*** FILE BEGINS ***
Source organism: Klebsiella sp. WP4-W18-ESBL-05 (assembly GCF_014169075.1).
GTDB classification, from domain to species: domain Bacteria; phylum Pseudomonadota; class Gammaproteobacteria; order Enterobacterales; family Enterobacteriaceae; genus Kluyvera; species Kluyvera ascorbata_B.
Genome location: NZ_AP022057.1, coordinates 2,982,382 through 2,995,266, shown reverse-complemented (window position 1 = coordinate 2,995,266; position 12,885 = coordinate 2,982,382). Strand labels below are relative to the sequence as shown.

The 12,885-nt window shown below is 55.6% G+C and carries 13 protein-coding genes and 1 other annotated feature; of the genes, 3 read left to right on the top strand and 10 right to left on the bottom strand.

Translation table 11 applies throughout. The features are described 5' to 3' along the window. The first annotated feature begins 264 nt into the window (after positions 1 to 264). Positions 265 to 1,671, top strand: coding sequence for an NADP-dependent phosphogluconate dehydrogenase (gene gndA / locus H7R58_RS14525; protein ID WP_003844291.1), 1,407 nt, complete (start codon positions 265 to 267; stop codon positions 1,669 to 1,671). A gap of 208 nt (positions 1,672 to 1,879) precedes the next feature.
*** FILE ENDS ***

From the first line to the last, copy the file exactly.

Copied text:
Source organism: Klebsiella sp. WP4-W18-ESBL-05 (assembly GCF_014169075.1).
GTDB classification, from domain to species: domain Bacteria; phylum Pseudomonadota; class Gammaproteobacteria; order Enterobacterales; family Enterobacteriaceae; genus Kluyvera; species Kluyvera ascorbata_B.
Genome location: NZ_AP022057.1, coordinates 2,982,382 through 2,995,266, shown reverse-complemented (window position 1 = coordinate 2,995,266; position 12,885 = coordinate 2,982,382). Strand labels below are relative to the sequence as shown.

The 12,885-nt window shown below is 55.6% G+C and carries 13 protein-coding genes and 1 other annotated feature; of the genes, 3 read left to right on the top strand and 10 right to left on the bottom strand.

Translation table 11 applies throughout. The features are described 5' to 3' along the window. The first annotated feature begins 264 nt into the window (after positions 1 to 264). Positions 265 to 1,671, top strand: coding sequence for an NADP-dependent phosphogluconate dehydrogenase (gene gndA / locus H7R58_RS14525; protein ID WP_003844291.1), 1,407 nt, complete (start codon positions 265 to 267; stop codon positions 1,669 to 1,671). A gap of 208 nt (positions 1,672 to 1,879) precedes the next feature.